British Prime Minister Theresa May has flown to Belfast to reassure the citizens of Northern Ireland that she is determined to achieve a Brexit deal that can avoid a return to a hard border between the Republic of Ireland and Northern Ireland.
Speaking to business leaders on Tuesday during a two-day trip to the region, May said she understood local concerns about the current deadlock in Westminster, where Conservative MPs continued to discuss “alternative arrangements” to the backstop – the backup mechanism designed to avoid a hard border set out in the withdrawal agreement May struck with the European Union (EU).
“I know the prospect of changing the backstop and reopening the withdrawal agreement creates real anxieties here in Northern Ireland and Ireland, because it is here that the consequences of whatever is agreed will most be felt,” May said.
She reiterated her commitment to uphold the principles of the Good Friday peace agreement. “People on either sides of the border will be able to live their lives as they do now,” she said.
May said there will be no customs border between Great Britain and Northern Ireland, adding that she will strengthen bilateral relations between the United Kingdom (UK) and the Republic of Ireland.
“We will find a way to deliver Brexit that honours our commitments to Northern Ireland, that commands broad support across the communities and that secures a majority in the Westminster Parliament,” May said, adding that she would sit down for talks with regional political parties the following day.
Last month, the British Parliament gave May a mandate to go back to Brussels and renegotiate the backstop after it voted overwhelmingly against the deal on January 15.
The EU has said the withdrawal agreement is not open for renegotiation, while signalling that some changes might be possible in the political declaration that sets out the future relationship between the UK and the EU.
Theresa May is due to meet European Commission president Jean-Claude Juncker in Brussels on Thursday.
The border between the Irish Republic and Northern Ireland will be the UK’s only land border with the European Union after Brexit, currently scheduled on March 29.
The border has been open since the Good Friday peace agreement of 1998, which largely ended 30 years of conflict in Northern Ireland. A return of infrastructure on the border would have political, social and economic consequences for people in the region.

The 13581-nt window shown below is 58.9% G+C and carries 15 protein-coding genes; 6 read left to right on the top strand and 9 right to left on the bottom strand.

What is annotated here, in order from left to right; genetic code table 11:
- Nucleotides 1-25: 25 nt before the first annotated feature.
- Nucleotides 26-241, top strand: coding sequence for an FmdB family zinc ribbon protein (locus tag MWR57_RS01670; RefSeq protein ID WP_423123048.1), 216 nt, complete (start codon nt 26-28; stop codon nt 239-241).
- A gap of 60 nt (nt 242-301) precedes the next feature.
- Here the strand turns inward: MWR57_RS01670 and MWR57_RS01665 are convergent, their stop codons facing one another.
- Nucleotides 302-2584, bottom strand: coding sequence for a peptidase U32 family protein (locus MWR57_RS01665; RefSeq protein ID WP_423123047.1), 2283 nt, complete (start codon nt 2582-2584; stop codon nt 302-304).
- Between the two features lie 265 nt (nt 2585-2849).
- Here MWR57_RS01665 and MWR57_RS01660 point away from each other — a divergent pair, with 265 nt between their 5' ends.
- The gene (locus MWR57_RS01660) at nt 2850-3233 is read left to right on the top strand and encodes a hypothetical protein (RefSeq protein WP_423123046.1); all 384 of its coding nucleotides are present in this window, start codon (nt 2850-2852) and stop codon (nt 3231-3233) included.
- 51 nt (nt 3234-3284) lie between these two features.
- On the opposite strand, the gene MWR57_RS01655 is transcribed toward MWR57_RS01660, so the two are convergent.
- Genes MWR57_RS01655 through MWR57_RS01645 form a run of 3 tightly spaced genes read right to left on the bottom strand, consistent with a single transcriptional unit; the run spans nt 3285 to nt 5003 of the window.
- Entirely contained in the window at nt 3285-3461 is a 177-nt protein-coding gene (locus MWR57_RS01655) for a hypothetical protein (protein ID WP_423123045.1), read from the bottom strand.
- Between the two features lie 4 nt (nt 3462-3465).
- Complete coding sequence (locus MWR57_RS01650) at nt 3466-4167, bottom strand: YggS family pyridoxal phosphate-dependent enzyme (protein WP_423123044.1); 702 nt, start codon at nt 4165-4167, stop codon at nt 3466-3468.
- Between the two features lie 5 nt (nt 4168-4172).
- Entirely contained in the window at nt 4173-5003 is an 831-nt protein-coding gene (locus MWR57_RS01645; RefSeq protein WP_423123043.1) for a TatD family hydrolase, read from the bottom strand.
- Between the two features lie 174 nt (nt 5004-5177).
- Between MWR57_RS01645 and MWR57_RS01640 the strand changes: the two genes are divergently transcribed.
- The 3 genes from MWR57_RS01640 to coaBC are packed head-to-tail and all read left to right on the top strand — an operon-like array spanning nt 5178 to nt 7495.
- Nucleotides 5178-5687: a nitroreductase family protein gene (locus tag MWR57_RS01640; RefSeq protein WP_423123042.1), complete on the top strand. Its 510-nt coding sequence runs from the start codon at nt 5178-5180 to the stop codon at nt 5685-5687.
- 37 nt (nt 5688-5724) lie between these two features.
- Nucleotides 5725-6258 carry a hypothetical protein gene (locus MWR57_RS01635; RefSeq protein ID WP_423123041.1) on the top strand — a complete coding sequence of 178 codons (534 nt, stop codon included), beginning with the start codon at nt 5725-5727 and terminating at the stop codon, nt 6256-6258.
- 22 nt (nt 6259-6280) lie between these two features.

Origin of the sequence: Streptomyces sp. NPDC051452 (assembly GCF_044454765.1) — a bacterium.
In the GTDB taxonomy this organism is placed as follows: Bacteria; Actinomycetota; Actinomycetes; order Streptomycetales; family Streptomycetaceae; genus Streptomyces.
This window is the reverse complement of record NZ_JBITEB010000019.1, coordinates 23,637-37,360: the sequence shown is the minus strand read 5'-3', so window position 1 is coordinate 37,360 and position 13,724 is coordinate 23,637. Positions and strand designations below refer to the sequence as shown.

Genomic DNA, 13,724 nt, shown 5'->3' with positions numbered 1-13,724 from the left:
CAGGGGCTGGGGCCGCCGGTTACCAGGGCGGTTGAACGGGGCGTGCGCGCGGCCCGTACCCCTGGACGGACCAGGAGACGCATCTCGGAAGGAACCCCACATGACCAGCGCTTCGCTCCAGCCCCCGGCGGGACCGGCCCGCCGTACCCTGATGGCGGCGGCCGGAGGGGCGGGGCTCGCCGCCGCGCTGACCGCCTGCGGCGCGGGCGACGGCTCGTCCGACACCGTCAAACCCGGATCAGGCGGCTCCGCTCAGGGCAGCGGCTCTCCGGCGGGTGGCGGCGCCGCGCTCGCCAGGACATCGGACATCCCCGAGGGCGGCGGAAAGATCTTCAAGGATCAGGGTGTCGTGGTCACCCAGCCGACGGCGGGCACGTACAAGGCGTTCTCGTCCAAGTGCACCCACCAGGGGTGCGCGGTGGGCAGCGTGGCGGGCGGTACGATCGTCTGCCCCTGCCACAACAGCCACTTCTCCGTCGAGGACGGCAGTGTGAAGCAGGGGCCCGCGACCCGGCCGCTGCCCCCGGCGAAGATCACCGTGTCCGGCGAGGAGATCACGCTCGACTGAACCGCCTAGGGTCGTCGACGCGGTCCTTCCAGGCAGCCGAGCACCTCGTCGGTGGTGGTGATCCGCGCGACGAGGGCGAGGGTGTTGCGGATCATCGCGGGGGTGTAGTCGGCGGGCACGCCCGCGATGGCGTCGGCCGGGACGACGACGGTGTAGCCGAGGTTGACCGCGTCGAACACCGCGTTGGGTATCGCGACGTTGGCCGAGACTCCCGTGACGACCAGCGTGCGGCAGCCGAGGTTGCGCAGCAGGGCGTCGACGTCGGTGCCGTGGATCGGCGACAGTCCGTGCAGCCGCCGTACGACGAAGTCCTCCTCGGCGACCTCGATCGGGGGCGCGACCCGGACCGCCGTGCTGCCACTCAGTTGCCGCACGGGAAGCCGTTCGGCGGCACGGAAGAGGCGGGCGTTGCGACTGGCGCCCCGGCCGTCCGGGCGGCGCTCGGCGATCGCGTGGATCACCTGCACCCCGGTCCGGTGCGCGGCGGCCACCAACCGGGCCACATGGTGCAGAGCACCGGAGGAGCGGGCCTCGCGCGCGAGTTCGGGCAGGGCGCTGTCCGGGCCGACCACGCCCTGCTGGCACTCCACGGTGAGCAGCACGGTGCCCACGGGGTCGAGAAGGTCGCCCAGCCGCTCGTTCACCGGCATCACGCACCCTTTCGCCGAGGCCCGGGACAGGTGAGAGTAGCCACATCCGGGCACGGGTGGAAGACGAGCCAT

May met local business leaders and farmers, whom she had previously tried to get behind the withdrawal agreement arguing the backstop would ensure cross-border trade can continue after Brexit.
The backstop would only come into place if the UK and the EU failed to reach a comprehensive trade agreement by December 2020, the end of the transition period set out in the withdrawal agreement.
Hard-Brexiteer conservative MPs fear the backstop would tie the UK in a customs union with the EU indefinitely. The EU is looking to protect its single market and has said the backstop would only be a temporary arrangement. It has so far refused to put a legally-binding time limit on it.
Largest export market
The Republic of Ireland is Northern Ireland’s largest market, accounting for 31 percent of its total exports in 2016, which is 2.1 percent of the UK’s GDP. Farming is particularly reliant on cross-border trade.
Local businesses have urged the government to accept the backstop and avoid a disastrous no-deal Brexit leading to a hard border – which is what the UK is heading towards, while it attempts to renegotiate a backup plan with the EU that aims at avoiding precisely that scenario.
May’s ally in Northern Ireland, the Democratic Unionist Party (DUP) is concerned the backstop would see Northern Ireland treated differently from the rest of the UK.
DUP leader Arlene Foster told BBC on Tuesday that “the current backstop” was toxic “to those of us living in Northern Ireland, and indeed for unionists right across the UK, because it would cause the break-up of the UK into the medium and longer term.”
She said “intransigence” in Brussels and Dublin was leading to a no-deal Brexit.
A majority of people in Northern Ireland voted to stay in the EU, particularly in the constituencies along the border.
“Words about commitment to preventing a hard border and protecting the Good Friday agreement will be taken with a grain of salt by people listening here, given [May’s] apparent u-turn on the backstop last week in parliament,” Katy Hayward, a sociology professor at Queen’s University in Belfast, told Al Jazeera.
“The levels of trust which are already quite poor between nationalist and remain parties and the UK government, those levels of trust have diminished now,” she added.
Hayward, who has done extensive research on the border and its communities, also pointed out that the Northern Ireland protocol of the withdrawal agreement already contains “means by which the protocol can be ended or phased out”.
“It feels like she’s coming to Belfast but she’s still speaking to the Tory party,” Hayward said.